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E-Detective Data Guard (EDGS) for Financial Crimes Monitoring and Investigation

By Samuel Amoah CCE, CEH, CEI, MCT, NPFAT

President, CFG Computer Forensics Inc.

Brampton. Ontario. Canada

 Banking these days has become electronic in nature. E-banking, swift, money transfer, internet banking, ATM, just to name a few, are all electronic in nature. This phenomenon has made it necessary for most banks to “re-tool”, changing their network systems to conform to current trends in banking, thinking of cost as well.

 Most banks are now considering saving their data in the cloud. This definitely saves cost, but creates headaches for central banks’ supervision and inspection teams. The major problem with this idea is jurisdictional limitations when it comes to legal request for data during investigation. As data is being stored offsite, there will be a little the central bank can do to unravel instances of financial malfeasance should there be one. The idea of data being stored offsite could also aid banks to launder money without being caught.

 To keep monitoring banks that store data offsite, there is the need for central banks to drum up a policy that will mandate every financial institution to setup E-detective Data Guard system; what I call the “Black-box for financial investigation”, at the core of its data center. This black-box, will record every data packet traversing the banks network to the cloud. The recorded data captured will be sitting at the bank’s data center, which can be accessed by the banking supervision team at any time without any problems. I can foresee complaints from the banks about privacy, which should not be an issue with this solution because it is a “black-box”, meaning data can be accessed only when there is the need, with the right requests, procedures, and authority.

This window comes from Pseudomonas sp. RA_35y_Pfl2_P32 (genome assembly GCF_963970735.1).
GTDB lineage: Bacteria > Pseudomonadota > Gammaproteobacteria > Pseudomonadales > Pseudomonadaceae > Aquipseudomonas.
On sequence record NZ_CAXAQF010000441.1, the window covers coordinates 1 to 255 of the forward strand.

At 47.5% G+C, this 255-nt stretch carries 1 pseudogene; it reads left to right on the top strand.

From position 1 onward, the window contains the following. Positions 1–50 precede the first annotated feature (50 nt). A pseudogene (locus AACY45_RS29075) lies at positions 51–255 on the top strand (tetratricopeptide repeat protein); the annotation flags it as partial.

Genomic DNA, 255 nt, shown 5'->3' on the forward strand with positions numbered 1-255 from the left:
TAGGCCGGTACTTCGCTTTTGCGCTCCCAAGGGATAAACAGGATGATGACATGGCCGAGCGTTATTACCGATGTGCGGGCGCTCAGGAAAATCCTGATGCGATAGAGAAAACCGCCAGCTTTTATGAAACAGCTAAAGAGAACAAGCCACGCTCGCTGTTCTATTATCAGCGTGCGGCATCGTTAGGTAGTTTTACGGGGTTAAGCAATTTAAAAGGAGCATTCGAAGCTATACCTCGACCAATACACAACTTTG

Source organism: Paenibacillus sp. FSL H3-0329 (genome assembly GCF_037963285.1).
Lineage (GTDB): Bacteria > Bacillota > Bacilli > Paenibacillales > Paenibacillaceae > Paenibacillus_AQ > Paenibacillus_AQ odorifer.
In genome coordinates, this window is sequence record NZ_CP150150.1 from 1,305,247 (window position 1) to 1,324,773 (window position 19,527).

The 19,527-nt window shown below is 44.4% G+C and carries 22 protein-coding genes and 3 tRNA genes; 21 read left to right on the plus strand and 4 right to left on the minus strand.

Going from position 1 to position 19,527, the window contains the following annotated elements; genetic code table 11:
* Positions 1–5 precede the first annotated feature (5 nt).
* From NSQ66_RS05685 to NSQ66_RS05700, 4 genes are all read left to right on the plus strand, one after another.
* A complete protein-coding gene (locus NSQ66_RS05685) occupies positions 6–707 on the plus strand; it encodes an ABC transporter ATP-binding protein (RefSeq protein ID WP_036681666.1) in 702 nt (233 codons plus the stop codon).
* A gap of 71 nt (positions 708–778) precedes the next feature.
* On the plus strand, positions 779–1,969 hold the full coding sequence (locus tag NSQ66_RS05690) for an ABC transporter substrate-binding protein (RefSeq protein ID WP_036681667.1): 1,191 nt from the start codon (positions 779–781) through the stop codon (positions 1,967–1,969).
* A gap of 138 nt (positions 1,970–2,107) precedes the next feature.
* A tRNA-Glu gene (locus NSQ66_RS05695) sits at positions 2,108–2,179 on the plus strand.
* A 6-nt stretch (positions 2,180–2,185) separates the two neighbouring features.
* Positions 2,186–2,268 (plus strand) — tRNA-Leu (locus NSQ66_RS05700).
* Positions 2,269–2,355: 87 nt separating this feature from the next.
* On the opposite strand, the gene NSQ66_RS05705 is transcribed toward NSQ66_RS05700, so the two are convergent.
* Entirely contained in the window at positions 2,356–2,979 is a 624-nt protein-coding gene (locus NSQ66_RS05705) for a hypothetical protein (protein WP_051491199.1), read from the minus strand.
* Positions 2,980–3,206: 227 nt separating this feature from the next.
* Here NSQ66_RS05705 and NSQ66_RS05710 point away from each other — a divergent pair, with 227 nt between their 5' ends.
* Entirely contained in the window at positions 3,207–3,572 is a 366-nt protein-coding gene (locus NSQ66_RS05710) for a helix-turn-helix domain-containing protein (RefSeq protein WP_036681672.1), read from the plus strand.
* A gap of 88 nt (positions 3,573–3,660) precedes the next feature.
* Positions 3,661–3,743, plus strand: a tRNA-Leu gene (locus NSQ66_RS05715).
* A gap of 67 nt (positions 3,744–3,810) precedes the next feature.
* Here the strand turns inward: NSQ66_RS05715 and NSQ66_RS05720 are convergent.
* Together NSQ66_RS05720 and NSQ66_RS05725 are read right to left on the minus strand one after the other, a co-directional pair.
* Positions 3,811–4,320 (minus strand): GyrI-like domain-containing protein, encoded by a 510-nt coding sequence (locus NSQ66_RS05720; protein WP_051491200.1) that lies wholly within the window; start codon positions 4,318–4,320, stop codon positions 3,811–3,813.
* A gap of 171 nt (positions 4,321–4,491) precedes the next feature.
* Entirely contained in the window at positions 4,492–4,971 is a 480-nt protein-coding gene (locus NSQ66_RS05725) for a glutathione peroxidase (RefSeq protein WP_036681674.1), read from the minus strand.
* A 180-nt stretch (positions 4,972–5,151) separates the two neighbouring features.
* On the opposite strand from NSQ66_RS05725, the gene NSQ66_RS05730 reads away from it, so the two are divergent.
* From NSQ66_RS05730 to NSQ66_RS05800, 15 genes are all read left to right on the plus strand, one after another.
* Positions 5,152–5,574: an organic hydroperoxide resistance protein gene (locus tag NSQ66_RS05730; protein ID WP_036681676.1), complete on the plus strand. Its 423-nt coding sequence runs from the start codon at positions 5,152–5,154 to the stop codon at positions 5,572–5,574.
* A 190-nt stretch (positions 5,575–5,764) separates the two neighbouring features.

The process:

A: The Head of Banking supervision initiates inspection process based on; complaint, suspicion, or annual review.

B: A bank Inspector is authorized to access “Black-box” with exact specifics for data to be collected, by being given an authorization code to access Central Management System (CMS).

C: Bank Inspector accesses “black-box” to retrieve data of interest. (Within search limitation”)

D The data is analyzed and report written to Head of Banking supervision team for action to be taken

E: Based on results generated, bank under investigation gets written to for response.


 This process will be fair, transparent and straight forward. It will confirm to compliance to Basell III, Sarbanes-Oxley, ISO/IEC15408, PCI and other standards set for banking institutions. I believe central banks worldwide will consider this black-box concept.

Samuel Amoah.
Certified Computer Examiner, Network Packet Forensics Examiner, Private Investigator. 
Partner of Decision Group

Samuel Amoah.
Certified Computer Examiner, Network Packet Forensics Examiner, Private Investigator.
Partner of Decision Group
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